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    An Evaluative Study of the Delaware Master Gardener Volunteer Program
    (University of Delaware, 2001) Simmer, Laurie Smith
    The concept of a Master Gardener Program originated in Washington State in 1972; today Cooperative Extension supports sister programs in nearly every state. Since the inception of Delaware's Master Gardener Program in the spring of 1986, it has not been evaluated. Master Gardener Programs exist in each of the three counties of Delaware. One of the program's aims is to help fellow Delawareans obtain practical and valuable gardening information through Delaware Cooperative Extension. The primary purpose of this research was to identify the beneficiaries of Delaware's Master Gardener Program and the extent to which the provided information was useful, accurate, and timely. The primary source of information collected for this research endeavor was compiled from the data gathered by the distribution of survey instruments to two specific populations of Delaware Gardeners. Delaware's Gardening Public completed self-administered surveys at Delaware garden centers and nurseries, which allowed the researcher to gather their input. A second population, known users of programs and services provided by trained Delaware Master Gardener Volunteers, completed survey instruments sent to their residences. The combination of responses yielded demographic information as well as data regarding gardeners' use of specific sources of information and gardening characteristics useful to complete this program evaluation. Gathered data are intended to strengthen programming and extend outreach through the Delaware Master Gardener Volunteer Program to Delaware's Gardening Public.
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    An Approach to Teaching Children about the Aesthetics of Plants and Gardens
    (University of Delaware, 1976-06) Scheid, David
    The point of this thesis is to draw together some ideas which may serve as guidelines for those who are interested in a program for the education of children in gardens. An education program should not consist only of the courses of plant study and practical gardening, but also the encouragement of sensitivity to beauty, or aesthetics. Any program must consider not only the qualifications of the teacher to teach aesthetics and the ability of the student to understand aesthetics, but the methods used to present the material. The teacher's role is one of training and guiding the child's interest in the proper direction. The teacher needs to inform himself by knowing how children learn, the pupil's age and maturation level, their motivation, their known and perceived needs, the physical conditions and time factor, and the child's interest. The teacher must be conversant in the topic and utilize the child's interest as a point of beginning, not as the exclusive direction. The student's role should be an active one. In teaching aesthetics the interest of the child can be maintained if the instructor moves quickly into the various phases of each topic, touching only on the most important points and allowing the pupils to build on them. In order to learn aesthetics it is necessary for the child to understand the elements of color, texture, and form and their interrelationships. This involves the handling of more than one variable, the forming of hypotheses and the evolution of logical conclusions. In the intellectual development of a child this ability generally becomes evident in the eleven to fifteen year age group. Therefore aesthetics of plants and gardens are best taught to children in grades four to six. When teaching aesthetics of plants and gardens, it is important for the student to understand the concepts of diversity, interrelationships, adaptation and change. These concepts can be further interpreted through the study of the aesthetic elements of color, texture, and form. When teaching these elements, the instructor is encouraged to use the methods and materials the teacher feels confident with and teaching in an interesting and informative manner, it is hoped that both the teacher and the pupil will realize that beauty is in the study, the acquiring of perception, the self satisfaction, the creating process.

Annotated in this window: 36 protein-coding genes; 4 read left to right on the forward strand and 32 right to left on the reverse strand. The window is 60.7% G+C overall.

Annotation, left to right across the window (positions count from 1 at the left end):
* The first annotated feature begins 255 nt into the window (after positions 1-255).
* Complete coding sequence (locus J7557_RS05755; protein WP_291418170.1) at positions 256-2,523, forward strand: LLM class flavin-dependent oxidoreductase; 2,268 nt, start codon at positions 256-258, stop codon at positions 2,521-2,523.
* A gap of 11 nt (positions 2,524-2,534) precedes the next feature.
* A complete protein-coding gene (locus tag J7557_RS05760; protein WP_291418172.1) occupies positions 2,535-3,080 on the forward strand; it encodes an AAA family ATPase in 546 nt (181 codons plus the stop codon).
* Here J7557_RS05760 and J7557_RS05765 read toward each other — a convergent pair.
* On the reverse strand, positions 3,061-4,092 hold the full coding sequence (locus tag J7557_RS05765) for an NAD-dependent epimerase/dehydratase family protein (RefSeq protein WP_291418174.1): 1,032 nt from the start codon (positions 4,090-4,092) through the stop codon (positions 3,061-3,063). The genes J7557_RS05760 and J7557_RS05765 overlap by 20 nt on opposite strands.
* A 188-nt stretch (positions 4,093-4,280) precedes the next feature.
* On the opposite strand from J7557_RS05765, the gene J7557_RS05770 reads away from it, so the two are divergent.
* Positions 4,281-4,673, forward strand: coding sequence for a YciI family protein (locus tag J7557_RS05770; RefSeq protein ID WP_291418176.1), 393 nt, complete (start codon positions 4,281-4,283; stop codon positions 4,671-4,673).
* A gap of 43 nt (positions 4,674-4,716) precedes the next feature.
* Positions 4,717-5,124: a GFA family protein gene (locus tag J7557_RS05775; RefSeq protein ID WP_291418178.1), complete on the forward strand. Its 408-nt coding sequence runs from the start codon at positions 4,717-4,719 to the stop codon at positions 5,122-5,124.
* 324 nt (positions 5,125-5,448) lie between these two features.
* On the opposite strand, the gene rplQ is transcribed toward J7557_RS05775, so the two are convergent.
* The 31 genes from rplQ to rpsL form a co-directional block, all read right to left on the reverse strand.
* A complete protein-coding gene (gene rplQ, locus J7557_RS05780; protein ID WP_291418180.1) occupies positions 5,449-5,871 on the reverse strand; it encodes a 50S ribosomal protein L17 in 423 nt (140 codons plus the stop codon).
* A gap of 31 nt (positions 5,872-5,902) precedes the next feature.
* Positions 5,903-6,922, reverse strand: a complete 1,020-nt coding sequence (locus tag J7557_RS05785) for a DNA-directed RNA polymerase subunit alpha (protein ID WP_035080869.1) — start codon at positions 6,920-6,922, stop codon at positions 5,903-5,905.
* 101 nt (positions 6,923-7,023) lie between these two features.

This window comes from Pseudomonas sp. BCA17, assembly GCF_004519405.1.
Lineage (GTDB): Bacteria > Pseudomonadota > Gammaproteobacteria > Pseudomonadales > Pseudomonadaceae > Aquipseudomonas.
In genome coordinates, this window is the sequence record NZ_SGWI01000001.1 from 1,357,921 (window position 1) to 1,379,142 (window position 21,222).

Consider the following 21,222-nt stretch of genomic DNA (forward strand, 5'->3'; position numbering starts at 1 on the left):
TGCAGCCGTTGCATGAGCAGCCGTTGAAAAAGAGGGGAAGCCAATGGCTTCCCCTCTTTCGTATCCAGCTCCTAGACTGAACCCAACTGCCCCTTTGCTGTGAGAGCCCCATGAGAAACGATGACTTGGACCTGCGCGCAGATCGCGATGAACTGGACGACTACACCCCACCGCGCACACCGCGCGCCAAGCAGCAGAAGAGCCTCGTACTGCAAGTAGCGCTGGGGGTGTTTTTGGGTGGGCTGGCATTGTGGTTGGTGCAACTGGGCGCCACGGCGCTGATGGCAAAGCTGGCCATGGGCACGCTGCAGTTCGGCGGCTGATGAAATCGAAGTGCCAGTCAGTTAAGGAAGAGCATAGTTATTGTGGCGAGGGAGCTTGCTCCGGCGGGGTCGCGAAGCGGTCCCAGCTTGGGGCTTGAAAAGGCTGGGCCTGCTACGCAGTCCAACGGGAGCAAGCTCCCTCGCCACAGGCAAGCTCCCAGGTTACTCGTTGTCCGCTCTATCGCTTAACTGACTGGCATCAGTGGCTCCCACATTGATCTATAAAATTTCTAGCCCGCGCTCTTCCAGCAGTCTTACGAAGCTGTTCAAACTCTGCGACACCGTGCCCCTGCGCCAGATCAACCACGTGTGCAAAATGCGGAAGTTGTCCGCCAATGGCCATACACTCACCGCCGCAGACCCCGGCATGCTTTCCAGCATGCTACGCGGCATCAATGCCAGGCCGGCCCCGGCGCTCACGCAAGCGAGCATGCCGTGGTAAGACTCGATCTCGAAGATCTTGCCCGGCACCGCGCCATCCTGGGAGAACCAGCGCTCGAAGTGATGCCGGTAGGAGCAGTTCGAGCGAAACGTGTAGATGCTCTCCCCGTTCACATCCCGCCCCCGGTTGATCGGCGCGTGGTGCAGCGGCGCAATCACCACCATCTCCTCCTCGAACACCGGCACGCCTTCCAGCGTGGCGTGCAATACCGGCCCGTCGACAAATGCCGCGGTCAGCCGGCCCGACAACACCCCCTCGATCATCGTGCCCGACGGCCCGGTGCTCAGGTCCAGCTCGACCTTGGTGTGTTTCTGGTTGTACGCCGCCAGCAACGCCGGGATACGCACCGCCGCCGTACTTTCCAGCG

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    Operations Manual for Plant Record Tracking/Mapping System
    (University of Delaware, 1988-05) Murbach, David